The time is right. It’s always been right, but now the meter is running, and it’s going to get expensive. At stake is the price of justice.
Eddie Shannon deserves his special place in history, and it’s up to the folks who benefitted from his endeavors to make it happen.
The list of lives he touched would include just about everyone who lives in Manatee County whether they know him or not.
He is 88 years old, so what are we waiting for?
A part of the world will find out about Shannon when the movie “Through The Tunnel” is shown at the Miami International Film festival for documentaries on Memorial Day weekend.
Folks around here don’t need to watch a movie to seek the product of his work. Go to a high school football game any place in Manatee County, and you will see the lives he touched, directly or indirectly.
The movie is about the Lincoln Memorial High football team. It focuses on its last year (with Shannon as head coach) before the school closed and what happened when many of its players went to Manatee High in 1969, the first year of integration.
Shannon went with them. He would never be a head coach again because he knew where he was needed most. All told, the 5-foot-3, 130-pound or so bundle of energy and good will spent 34 years coaching football at Lincoln Memorial and Manatee High.
He officially retired from teaching and coaching at Manatee High in 1987, but says, “I never retired from the team.”
That is vintage Shannon. He was an assistant coach at Lincoln Memorial for 11 years, the head coach for four years and then an assistant at Manatee High for 19 years.
The lives he touched reads like an induction list for a Hall of Fame, which is where he belongs.
Shannon coached Ray Bellamy, who was the first black football player to sign with a major college in the Deep South when he played at Miami in 1962.
He coached Henry Lawrence, the most successful football player to come out of Manatee County, playing 13 years in the NFL while winning three Super Bowls with the Oakland Raiders.
He was the personal trainer for tennis great Althea Gibson when she was at Florida A&M before she went on to become the first black player to win Grand Slam tennis tournaments.
He carried the Olympic Torch for the 1996 Olympics and in 2004 received the Manatee County Distinguished Citizen Award.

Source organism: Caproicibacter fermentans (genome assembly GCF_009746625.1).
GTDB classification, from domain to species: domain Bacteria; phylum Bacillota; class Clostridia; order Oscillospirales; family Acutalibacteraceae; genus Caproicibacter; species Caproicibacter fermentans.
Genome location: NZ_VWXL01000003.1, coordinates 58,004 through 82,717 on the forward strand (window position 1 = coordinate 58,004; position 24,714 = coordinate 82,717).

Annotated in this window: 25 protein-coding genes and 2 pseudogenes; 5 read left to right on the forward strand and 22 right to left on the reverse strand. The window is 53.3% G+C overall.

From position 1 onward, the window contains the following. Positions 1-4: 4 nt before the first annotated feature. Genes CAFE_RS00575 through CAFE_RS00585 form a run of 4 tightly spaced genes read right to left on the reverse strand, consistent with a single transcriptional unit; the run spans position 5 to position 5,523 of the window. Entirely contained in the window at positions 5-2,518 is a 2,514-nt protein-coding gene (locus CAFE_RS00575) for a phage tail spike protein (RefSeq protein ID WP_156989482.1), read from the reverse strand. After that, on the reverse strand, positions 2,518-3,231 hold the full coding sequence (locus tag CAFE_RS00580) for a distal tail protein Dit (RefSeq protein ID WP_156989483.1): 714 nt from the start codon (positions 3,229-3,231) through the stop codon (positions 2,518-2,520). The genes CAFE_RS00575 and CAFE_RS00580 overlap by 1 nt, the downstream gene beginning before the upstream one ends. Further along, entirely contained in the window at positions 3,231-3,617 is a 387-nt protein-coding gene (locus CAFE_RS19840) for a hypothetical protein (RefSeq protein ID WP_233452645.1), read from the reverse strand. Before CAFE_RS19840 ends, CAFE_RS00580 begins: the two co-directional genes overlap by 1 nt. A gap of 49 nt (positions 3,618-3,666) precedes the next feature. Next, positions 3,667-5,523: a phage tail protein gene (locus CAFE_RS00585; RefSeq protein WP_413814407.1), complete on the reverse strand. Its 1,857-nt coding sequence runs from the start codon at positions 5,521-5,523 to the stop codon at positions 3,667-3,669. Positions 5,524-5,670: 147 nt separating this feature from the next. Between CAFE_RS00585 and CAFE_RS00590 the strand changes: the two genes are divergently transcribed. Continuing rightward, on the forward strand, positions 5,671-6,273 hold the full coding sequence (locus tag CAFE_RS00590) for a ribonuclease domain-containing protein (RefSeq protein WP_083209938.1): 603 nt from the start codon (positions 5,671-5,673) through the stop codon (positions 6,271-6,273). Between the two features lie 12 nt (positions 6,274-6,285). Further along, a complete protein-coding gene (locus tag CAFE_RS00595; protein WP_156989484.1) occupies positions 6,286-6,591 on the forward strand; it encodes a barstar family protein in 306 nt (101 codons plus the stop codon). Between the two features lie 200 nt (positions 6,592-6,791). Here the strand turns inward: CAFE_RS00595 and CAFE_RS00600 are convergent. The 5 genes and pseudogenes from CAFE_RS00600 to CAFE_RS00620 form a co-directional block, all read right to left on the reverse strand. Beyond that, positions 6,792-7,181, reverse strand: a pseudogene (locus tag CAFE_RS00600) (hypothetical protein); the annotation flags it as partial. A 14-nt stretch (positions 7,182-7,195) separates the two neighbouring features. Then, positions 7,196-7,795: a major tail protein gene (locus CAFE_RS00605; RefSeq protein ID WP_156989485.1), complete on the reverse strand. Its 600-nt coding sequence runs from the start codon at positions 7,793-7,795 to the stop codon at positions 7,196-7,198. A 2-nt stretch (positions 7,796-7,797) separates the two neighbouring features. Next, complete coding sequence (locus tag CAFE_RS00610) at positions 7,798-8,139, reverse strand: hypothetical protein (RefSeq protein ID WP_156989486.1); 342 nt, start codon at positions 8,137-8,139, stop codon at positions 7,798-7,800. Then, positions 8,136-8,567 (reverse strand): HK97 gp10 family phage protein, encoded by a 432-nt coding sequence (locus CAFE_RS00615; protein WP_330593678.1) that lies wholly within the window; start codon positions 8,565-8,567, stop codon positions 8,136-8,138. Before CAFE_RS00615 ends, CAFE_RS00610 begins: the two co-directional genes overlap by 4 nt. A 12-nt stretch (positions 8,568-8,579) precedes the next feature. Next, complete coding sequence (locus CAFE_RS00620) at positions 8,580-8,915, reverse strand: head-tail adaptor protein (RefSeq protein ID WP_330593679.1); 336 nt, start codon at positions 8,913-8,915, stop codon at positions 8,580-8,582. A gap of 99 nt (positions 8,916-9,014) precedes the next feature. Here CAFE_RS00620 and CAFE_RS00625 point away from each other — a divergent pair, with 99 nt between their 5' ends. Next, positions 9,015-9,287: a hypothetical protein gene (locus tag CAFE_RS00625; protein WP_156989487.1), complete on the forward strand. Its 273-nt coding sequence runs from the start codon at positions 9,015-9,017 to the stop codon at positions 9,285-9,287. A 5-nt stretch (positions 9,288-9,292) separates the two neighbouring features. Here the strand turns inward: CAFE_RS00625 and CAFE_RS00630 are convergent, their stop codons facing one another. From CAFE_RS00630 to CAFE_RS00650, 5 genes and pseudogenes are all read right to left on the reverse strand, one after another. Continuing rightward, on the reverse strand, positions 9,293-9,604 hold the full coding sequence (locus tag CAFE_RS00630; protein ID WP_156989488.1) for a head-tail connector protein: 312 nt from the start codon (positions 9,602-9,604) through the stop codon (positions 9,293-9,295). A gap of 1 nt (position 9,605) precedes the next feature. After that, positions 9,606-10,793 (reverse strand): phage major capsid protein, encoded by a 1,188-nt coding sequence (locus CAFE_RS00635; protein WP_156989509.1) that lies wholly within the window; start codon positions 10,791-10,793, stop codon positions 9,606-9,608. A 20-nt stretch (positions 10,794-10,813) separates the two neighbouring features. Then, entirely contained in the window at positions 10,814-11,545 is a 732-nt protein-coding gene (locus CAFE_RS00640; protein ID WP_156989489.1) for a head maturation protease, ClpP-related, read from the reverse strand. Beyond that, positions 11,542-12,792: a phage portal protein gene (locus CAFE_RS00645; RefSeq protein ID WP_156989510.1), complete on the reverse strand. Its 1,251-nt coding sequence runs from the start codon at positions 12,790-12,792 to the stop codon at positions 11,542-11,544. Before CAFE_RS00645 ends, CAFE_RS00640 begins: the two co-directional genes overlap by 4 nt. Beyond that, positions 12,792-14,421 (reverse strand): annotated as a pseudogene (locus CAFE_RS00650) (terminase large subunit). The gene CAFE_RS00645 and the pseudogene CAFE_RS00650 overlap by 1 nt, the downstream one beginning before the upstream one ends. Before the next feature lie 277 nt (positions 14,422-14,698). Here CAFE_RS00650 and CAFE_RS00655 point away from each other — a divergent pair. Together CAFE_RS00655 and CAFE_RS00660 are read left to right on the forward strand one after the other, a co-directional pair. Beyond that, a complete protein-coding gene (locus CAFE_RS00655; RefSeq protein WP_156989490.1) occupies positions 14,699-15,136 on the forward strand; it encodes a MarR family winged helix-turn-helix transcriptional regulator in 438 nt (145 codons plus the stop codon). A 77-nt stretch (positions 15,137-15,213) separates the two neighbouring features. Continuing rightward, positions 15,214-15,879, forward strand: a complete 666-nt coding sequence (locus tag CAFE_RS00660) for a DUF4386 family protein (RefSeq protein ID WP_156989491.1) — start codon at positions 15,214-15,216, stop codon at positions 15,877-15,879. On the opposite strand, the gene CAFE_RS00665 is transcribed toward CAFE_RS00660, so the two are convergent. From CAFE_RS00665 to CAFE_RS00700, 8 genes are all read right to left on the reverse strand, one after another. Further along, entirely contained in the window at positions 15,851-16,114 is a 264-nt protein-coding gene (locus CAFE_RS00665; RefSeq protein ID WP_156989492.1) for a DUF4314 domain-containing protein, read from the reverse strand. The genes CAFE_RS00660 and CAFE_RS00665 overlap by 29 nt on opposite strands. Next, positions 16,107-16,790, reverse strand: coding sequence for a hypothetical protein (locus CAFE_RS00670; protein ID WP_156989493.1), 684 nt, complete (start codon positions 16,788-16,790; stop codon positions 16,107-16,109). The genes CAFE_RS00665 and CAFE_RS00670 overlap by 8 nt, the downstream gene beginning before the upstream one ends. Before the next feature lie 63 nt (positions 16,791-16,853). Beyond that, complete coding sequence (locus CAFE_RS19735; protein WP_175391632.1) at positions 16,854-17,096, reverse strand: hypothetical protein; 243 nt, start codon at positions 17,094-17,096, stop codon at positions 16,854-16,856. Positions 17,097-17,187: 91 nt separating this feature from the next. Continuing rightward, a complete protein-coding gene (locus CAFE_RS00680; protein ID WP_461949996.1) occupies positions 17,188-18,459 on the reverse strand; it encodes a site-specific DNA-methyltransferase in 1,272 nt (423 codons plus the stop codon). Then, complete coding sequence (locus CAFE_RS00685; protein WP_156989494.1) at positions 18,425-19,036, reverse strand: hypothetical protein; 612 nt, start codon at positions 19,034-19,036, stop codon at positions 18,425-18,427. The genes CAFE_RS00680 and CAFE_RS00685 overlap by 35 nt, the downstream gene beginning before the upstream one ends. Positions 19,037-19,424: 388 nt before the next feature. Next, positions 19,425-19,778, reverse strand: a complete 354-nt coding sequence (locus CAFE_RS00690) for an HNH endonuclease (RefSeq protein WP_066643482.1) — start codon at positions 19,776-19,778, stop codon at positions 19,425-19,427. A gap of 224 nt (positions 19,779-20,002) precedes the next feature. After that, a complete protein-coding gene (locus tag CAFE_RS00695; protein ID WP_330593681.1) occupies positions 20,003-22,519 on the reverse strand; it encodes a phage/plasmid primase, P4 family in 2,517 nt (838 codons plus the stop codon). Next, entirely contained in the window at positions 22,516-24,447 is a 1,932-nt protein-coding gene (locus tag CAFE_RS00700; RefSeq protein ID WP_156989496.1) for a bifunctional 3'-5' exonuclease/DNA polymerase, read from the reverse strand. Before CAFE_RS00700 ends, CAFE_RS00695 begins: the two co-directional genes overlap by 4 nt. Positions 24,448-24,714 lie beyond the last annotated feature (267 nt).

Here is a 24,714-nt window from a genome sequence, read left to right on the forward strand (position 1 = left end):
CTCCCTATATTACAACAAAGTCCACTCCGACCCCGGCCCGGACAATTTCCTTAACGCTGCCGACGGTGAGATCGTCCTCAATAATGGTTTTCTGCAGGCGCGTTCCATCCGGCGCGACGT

But perhaps his best work came off the field in 1969 at Manatee High. It was the first year of integration, and tensions were high. There were no awards, but a heckuva lot of thanks.
One day the school was close to a riot and police were called to the campus. Little Eddie, home with the flu, was called by the school. Despite his small stature, he was the one person big enough to quell the disturbance. He met with both sides and eventually things settled down.
“I lost my color when they called me,” Shannon recalls. “I was the go-between and the whole thing in a nutshell is that the kids had to find out they could do things together. They, black and white, had never done things together, so this was all new to them.”
Shannon should be in the FHSAA Hall of Fame or have a street named after him. The bridge that overlooked Lincoln Memorial’s old football field is already considered Shannon’s Bridge in many people’s minds. Why not just make it official?
The FHSAA criteria for putting a coach into its Hall of Fame is based on three major factors: Must have coached for a minimum of 20 years and be of high character, and all nominees will be judged on their significant and/or long term contributions to high school athletics.
During his years at Lincoln, the team lost just a handful of games and won more than 140, but the contributions he made off the field had a bigger impact on society and stretched across the country.
This should be an easy call — a no brainer some might say.
Roger Dearing, former Manatee County Superintendent of Schools, is now the Executive Director of the FHSAA. What is everyone waiting for? The clock is ticking. Give him a call!